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The Monroe County Reporter
Forsyth, Georgia
May 30, 2018     The Monroe County Reporter
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May 30, 2018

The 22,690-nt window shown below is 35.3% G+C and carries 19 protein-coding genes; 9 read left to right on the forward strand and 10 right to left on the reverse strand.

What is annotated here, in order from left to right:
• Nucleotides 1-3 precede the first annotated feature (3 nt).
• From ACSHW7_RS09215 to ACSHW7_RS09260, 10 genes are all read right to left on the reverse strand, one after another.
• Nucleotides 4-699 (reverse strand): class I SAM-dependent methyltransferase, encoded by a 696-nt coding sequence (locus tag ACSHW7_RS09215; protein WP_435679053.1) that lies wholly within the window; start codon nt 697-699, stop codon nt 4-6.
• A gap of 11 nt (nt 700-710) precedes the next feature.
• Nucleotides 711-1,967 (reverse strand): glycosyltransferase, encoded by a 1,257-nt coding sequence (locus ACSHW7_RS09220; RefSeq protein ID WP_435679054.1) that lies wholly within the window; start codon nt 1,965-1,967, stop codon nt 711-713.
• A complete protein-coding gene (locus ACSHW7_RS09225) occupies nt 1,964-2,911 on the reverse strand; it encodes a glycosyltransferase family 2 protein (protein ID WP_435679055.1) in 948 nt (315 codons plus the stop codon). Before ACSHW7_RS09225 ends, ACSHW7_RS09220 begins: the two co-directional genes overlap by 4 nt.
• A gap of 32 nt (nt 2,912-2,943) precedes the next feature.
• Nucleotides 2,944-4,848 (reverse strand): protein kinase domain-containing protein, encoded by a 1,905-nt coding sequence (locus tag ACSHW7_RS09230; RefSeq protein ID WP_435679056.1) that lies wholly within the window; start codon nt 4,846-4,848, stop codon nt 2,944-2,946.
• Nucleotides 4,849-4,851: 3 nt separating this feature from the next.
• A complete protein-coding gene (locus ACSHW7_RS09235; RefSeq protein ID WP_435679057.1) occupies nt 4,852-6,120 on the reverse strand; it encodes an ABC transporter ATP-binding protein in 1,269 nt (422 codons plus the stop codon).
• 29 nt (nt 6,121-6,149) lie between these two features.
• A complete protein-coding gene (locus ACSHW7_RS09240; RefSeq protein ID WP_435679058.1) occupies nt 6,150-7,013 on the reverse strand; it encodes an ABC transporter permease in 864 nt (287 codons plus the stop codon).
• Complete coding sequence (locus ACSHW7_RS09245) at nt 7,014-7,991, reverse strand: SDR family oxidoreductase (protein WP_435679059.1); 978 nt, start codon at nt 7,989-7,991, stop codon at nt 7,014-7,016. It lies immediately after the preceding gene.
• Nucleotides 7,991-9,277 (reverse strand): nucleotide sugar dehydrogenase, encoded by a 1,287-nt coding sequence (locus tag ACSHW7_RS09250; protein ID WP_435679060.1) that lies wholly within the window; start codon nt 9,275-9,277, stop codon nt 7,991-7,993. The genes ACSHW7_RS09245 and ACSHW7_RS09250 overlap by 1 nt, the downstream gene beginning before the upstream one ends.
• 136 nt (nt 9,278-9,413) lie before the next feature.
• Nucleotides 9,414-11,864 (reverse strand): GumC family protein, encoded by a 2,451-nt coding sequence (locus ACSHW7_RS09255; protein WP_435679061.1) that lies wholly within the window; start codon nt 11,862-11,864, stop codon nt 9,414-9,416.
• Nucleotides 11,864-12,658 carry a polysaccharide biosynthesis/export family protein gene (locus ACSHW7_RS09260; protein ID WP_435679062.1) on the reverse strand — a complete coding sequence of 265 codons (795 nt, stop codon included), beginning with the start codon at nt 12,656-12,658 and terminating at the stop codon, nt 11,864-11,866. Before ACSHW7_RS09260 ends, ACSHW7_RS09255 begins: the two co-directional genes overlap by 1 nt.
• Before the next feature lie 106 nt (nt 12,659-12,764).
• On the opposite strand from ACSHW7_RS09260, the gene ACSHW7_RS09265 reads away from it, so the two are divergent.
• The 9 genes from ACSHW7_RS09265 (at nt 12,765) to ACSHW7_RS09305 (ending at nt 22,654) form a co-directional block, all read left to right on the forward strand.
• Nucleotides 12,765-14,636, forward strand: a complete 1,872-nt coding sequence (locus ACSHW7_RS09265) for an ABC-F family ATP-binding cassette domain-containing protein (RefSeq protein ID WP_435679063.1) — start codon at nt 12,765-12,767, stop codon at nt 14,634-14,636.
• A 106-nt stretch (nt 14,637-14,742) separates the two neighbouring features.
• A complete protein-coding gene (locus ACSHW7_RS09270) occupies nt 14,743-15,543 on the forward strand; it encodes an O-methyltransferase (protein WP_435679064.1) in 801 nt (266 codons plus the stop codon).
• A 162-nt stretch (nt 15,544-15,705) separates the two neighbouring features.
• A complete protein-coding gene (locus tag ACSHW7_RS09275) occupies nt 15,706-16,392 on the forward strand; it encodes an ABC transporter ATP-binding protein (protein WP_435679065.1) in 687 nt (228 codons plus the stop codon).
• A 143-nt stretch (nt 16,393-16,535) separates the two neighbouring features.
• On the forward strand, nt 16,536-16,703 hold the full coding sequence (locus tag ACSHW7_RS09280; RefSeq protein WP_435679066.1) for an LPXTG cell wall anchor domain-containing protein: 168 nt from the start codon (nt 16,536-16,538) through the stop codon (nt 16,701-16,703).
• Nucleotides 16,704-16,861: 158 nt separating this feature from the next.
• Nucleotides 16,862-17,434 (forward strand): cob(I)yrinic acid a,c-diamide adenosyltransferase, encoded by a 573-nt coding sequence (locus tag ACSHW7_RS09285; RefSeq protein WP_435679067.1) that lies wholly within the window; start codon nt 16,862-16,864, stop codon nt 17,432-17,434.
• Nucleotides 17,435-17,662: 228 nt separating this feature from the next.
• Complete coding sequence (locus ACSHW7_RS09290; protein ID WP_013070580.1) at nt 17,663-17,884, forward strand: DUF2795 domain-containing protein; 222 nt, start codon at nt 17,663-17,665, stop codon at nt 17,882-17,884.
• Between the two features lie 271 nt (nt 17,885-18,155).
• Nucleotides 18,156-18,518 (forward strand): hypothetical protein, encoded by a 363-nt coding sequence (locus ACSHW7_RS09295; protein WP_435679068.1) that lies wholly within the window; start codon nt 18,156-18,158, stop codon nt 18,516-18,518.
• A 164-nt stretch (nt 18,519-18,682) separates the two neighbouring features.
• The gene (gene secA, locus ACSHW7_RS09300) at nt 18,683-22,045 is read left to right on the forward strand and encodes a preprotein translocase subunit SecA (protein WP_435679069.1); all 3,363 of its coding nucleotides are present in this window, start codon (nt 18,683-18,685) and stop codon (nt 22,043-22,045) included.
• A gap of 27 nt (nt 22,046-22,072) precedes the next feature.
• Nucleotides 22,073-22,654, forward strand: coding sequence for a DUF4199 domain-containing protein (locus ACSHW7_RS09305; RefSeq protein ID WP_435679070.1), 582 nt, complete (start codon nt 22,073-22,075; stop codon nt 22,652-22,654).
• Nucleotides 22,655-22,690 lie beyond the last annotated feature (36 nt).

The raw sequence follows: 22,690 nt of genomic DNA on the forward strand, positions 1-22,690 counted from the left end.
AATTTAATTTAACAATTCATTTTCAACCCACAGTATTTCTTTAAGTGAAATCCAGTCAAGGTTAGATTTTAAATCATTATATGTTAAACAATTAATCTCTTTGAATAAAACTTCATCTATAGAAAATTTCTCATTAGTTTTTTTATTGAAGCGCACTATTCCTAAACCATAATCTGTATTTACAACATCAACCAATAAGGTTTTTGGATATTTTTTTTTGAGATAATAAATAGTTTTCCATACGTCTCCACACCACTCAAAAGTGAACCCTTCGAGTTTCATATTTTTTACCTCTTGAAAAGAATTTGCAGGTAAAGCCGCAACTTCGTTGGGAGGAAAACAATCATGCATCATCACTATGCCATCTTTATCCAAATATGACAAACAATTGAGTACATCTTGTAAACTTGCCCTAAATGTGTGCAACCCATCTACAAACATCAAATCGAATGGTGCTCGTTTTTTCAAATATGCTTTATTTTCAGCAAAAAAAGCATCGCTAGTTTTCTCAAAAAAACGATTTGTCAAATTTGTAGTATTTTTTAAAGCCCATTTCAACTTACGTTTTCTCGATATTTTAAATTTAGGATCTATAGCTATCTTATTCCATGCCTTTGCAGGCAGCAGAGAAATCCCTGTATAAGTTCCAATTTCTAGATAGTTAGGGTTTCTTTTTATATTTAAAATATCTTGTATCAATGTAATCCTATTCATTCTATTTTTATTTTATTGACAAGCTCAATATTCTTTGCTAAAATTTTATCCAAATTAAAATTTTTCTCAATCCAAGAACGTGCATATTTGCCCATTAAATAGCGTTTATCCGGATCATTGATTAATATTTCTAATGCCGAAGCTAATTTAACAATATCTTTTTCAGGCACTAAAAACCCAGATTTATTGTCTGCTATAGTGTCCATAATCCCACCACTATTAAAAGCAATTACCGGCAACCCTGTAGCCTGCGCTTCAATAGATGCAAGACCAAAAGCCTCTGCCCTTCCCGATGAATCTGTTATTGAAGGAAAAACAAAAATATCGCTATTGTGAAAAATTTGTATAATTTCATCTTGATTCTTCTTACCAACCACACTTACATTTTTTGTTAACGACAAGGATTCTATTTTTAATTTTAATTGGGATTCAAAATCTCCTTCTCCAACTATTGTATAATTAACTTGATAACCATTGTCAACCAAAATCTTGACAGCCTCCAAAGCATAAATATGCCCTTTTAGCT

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May 30, 2018 Page 7A ,Reporter By Will Davis UGA quarterback Jake Fromm told a Middle Georgia audience on May 8, including several Monroe County residents, that while they probably want to hear about Geor- gia football, he'd rather talk about his relationship with Jesus Christ. Fromm was the featured speaker for a Fellowship of Christian Athletes (FCA) fund-raiser on Tuesday, May 8 at the Museum of Aviation in Warner Robins. The former Houston County High star, who attended Hubbard Elementary School when his family lived in Forsyth, spoke to a crowd of 500. In the audience wereFCA representa- tives April Willingham and Landon Sparks, Monroe County residents who minister to students at Mary Persons. Fromm, who as a freshman was barred from speaking publicly by coach Kirby Smart for most of the season, said he sees football as a platform that allows him to talk about Christ. Fromm came off the bench to lead UGA to the SEC title and the national championship game last season. But he said it's more important to talk about his personal testimony of how he came to faith in Jesus. Fromm, whose family was in the audience, said he grew up in a great family that was always at their church, Southside Baptist in Warner Robins. But he said he was guilty of a spiritual "false start" when he was 12, Fromm recalled that his younger twin brothers had decided to get baptized and that he, being the oldest, decided he needed to set a good example and wanted to get baptized too. But Fromm said it wasn't due to a spiritual change in him. "I just got dipped" said Fromm. "For me, it wasn't because I wanted to follow Jesus? Soon after that, though, said Fromm, he met his high school football coach Von Lassiter, who made a big impact on him. "We clicked" said Fromm. "He's done more spiritual things in my life than anyone else" That, said Fromm, set the table "for real change in his heart. Fromm said it happened one Sunday when he was in the 10th grade. They were late for church, "as usual" added Fromm, but were there in time to hear the guest speaker, Vietnam veteran Tim Lee. He was in a wheelchair, but had a strong mes- sage from the Book of Revelation about the rapture and the coming judgment for all. Lee quoted Rev- elation 3:16 where Jesus says, "So, because you are lukewarm--neither hot nor cold--I am about to spit you out of my mouth." '`i'm scared" said Fromm. "Be- cause I was lukewarm." Fromm said that was the day he gave his life to Christ. Fromm said he's a little ashamed of his testimon)n He said he doesn't share it often, but said it's worth sharing and encouraged his audi- ence members to make their own commitments to Christ. Now, said Fromm, he and his roommate, UGA tight end Charlie Woerner, attend church every Sunday and enjoy man-to-man conversations about Christ. He said coach Lassiter sends him a Bible verse every moming by text, encouraging him to read it, and that he's added lots of teammates to the group text. Lassiter is now at Bleckley County High but introduced Fromm on Tuesday night. "Most people know me as Jake Frornm's high school coach" said Lassiter. He called Fromm a remark- able football player and "an ever better person". FCA officials thanked Charlie Cantrell, owner of Five Star Automotive in Macon, and his friends for giving the money to launch FCA in Middle Georgia in 2008. New Veter- ans High football coach Mi- lan Turner thanked support- ers for enabling his team to go to FCA camp each summer. He said he's seen hundreds of play- ers give their lives to Christ at those camps. He also thanked FCA for providing Chris- tian coaches and students an umbrella under which they can pray and teach the Bible in public schools despite the litigious, anti-God atmosphere in popular culture. UGA quarterback Jake Fromm talked about his relationship with Jesus Christ at a fundraiser for the Fellowship of Christian Athletes on May 8 in Warner Robins. Funds raised will help FCA efforts in Monroe County and at Mary Person High School. (Photo/W',ll Davis) D Reporter publisher Will Davis presents Jim Conner with his AR-15 on Tuesday after he won the raffle. wins 15 from Jim Conner's annual subscription to the Reporter wasn't up until Octo- ber, but the 76-year-old Bolingbroke resident told his wife Elaine to go ahead and renew now. "I want a chance to win that AR- 15!" he told his wife. A retiree from Georgia Farm Bureau and the Georgia National Guard, Con- ner collects military surplus guns. He had almost every gun in his collection, except for the popular AR-15. "It's on my Bucket List;' said Conner. And on Monday, Conner's name was drawn as the winner of the AR- 15 in the Reporters gun giveaway for the month of May. "In 76 years;' said an excited Conner, "I've never won anything!" Conner picked up his new Bushmas- ter AR-15, valued at around $1,000, from Ventures Guns in Forsyth after passing the required background check. Reporter publisher Will Davis thanked everyone who subscribed or renewed to the newspaper in May, and said any profits from the raffle would go to the Reporter's Norris Memorial Scholarship. By Will Davis publisher@ Monroe Countians will continue to be shut out of the Georgia House after two Ma- conites made the runoffin the race for Dis- trict 141, the seat being vacated by Macon's Allen Peake. Macon real estate men Dale Washburn and Gary Bechtel led the field with 34 per- cent (2,403 votes) and 27 percent (1,918) of the vote respectively for House District 141, which includes north Bibb and south Monroe counties. Monroe County's Todd Tolbei-t carried his home county with 50 percent of the vote, but came in third overall with 22 percent (1,577 votes). New- comer Shane Mobley came in fourth with 17 percent (1,170). Tolbert said he was disappointed but not bitter. "I look at it like it was meant to be;' said Tolbert. "I ran the best race I could. I just wasn't real popular in Macon, which doesn't surprise me:' Tolbert wasted little time in endorsing Bechtel. Tolbert said he's known Bechtel for 15 years and that he ran a clean race and has done his best to help Bibb County grow as a county commissioner and school board member. However Tolbert acknowl- edged with Bibb County's problems that experience may not help Bechtel. "People don't understand what it takes to be on the board of commissioners or board of education;' said Tolbe . "He helped uncover some corruption down there and has tried to make it a better com- munity" Tolbert said Bechtel got beat up for his leadership in troubled Bibb County governments, and that helped Washburn, a former Jones County commissioner, come in first, which Tolbert said surprised him. But he added that Washburn worked Candidates for House District 141 at the Reporter's debate on May 1. Maconites Dale Washburn and Gary Bechtel have advanced to the runoff. (File photo/Diane Glidewell) veryhard and almost beat him even in his home precinct in Bolingbroke. Tolbert said he looks for Bechtel to defend himself and his record in Bibb County government more in the runoff. Tolbert said he and Bechtel will do a press conference this week in Forsyth announc- ing his endorsement. Despite not making the runoff, Tolbert said he is proud that he spent the least amount per vote, $15, in his campaign, and that he's very humbled by all the support and volunteers who helped him. As for Washburn, he said he's honored to have come in first place and said he's eager to point out in the runoffhow he and Bechtel have differing views and phi- losophies. He said the fiscal crisis in Bibb County, where Bechtel recently served on both the school board and the county commission, helped his campaign. He said he'll continue to talk about the need to cut spending in Bibb County rather than rais- ing taxes. At the same time, Washburn said Mon- roe County is also a very important part of the district and he looks forward to meeting with and getting to know more Monroe County leaders. For his part, Bechtel said he's going to stay positive about the solutions he can offer to District 141. "We're gonna fight like the dickens to get the issues out;' said Bechtel. He said Monroe County needs a representative who will pay attention to it and get things done for it. "This is not a Macon-centric district;' said Bechtel. "This is a total district that deserves that kind of representation in the state House" Mobley, who spent a lot of time in Mon- roe County, said Bechtel and Washbum's name recognition from years of election- eering and real estate work in Bibb County were simply too hard to overcome. "They deserve to be where they are7 said Mobley of the results. Mobley said he enjoyed his first run for office but said as a Monroe County taxpayer he was shocked by the way the "Monroe County political machine" went all in for Tolbert, with elected officials even making Facebook videos for him. "That is a very, very, very unethical practice;' said Mobley. "It's below any office they hold. Bibb County did not do that. That kind of collusion is the epitome of a swamp. Monroe County is better than that and it shows they didn't let the candidates have a fair shake" Mobley said in going "all in" for one candidate, who wound up losing, Monroe County officials have made it harder to work with whomever eventually wins. And Mobley said Tolbert's attacks on him, calling him an "idiot" and saying he had "evil in his heart" in a Facebook com- ment, were beyond the pale. Mobley said Tolbert was in the race for the wrong reason, simply because he wanted a position of power and to be in the limelight, and said the attacks on him sunk Tolbert's campaign. "Because he was ugly I spent more target- ed money because I was determined that I was going to deny him a win," said Mobley. '`if he had left me alone, who knows what would're happened? But he poked the bear. He never should've done that? SHERIFF Continued from Front Shalanda have two children, a daughter, Alaicha, 18, an education student at Mercer and a son Bernard, 13, entering the ninth grade at ME Penamon started his career as a prison guard with corrections but has been been with the sheriff's office since 2000, work- ing in almost every division including the jail, patrol, support services/911 and now investigations. Penamon said he's proud that when he was a lieutenant in the jail he upgraded the jail, saved taxpayer money and helped cut the number of repeat of- fenders in ha[fin part by establishing a GED program for inmates. Penamon said he has nearly 2,400 hours of Georgia PO.S.T. certified law enforcement training, and is a graduate of Columbus State's Command College in professional management, with a bachelors degree in criminal justice. Asked if he thinks he's ready to lead the office, Penamon responded: "I actually know I can" "People may talk about change" said Penamon. "But for me, it's about what I can take and make better." Penamon said he's all about transparency at the sheriff's office so people can see and trust them. He said he wants the sheriff's office to be proactively in the community building relationships. "We have a great group at the sheriff's office" said Penamon. "We do a lot of work people don't know about. It's all about community policing so people are getting to know our deputies. I don't want people saying 'there ain't no use in calling the sheriff's office because they ain't gonna do anything:' Penamon said he has no problem run- ning against so many candidates he knows personally, saying he doesn't throw mud so it won't be a problem. Asked if he's concemed about current MCSO policy which would require him to resign to run, Penamon said he's not. "It doesn't matter to me" said Penamon. "I won't let that dictate my decision. It's about the people of Monroe County. IfI have to lose [banked hours], that's what I have to do"